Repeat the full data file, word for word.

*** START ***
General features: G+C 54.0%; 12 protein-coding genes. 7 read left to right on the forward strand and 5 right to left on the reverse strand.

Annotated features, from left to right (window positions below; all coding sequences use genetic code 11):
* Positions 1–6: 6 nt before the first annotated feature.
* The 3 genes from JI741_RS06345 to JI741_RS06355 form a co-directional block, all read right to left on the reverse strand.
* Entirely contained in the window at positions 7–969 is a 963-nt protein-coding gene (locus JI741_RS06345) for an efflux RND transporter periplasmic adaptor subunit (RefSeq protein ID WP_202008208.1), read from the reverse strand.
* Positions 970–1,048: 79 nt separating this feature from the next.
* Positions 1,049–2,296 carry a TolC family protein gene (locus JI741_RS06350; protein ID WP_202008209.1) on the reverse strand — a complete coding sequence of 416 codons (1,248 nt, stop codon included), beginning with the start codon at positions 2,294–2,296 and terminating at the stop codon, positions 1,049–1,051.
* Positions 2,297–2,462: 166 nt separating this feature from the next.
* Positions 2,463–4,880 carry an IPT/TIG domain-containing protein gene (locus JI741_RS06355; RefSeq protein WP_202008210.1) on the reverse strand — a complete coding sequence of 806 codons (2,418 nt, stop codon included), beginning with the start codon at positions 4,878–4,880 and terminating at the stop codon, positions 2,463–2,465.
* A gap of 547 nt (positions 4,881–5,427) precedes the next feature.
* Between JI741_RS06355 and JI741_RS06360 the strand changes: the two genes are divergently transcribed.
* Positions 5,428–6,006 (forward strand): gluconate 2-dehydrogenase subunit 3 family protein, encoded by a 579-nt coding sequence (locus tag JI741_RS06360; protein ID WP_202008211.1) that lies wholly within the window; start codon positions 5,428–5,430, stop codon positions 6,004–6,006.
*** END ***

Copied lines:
General features: G+C 54.0%; 12 protein-coding genes. 7 read left to right on the forward strand and 5 right to left on the reverse strand.

Annotated features, from left to right (window positions below; all coding sequences use genetic code 11):
* Positions 1–6: 6 nt before the first annotated feature.
* The 3 genes from JI741_RS06345 to JI741_RS06355 form a co-directional block, all read right to left on the reverse strand.
* Entirely contained in the window at positions 7–969 is a 963-nt protein-coding gene (locus JI741_RS06345) for an efflux RND transporter periplasmic adaptor subunit (RefSeq protein ID WP_202008208.1), read from the reverse strand.
* Positions 970–1,048: 79 nt separating this feature from the next.
* Positions 1,049–2,296 carry a TolC family protein gene (locus JI741_RS06350; protein ID WP_202008209.1) on the reverse strand — a complete coding sequence of 416 codons (1,248 nt, stop codon included), beginning with the start codon at positions 2,294–2,296 and terminating at the stop codon, positions 1,049–1,051.
* Positions 2,297–2,462: 166 nt separating this feature from the next.
* Positions 2,463–4,880 carry an IPT/TIG domain-containing protein gene (locus JI741_RS06355; RefSeq protein WP_202008210.1) on the reverse strand — a complete coding sequence of 806 codons (2,418 nt, stop codon included), beginning with the start codon at positions 4,878–4,880 and terminating at the stop codon, positions 2,463–2,465.
* A gap of 547 nt (positions 4,881–5,427) precedes the next feature.
* Between JI741_RS06355 and JI741_RS06360 the strand changes: the two genes are divergently transcribed.
* Positions 5,428–6,006 (forward strand): gluconate 2-dehydrogenase subunit 3 family protein, encoded by a 579-nt coding sequence (locus tag JI741_RS06360; protein ID WP_202008211.1) that lies wholly within the window; start codon positions 5,428–5,430, stop codon positions 6,004–6,006.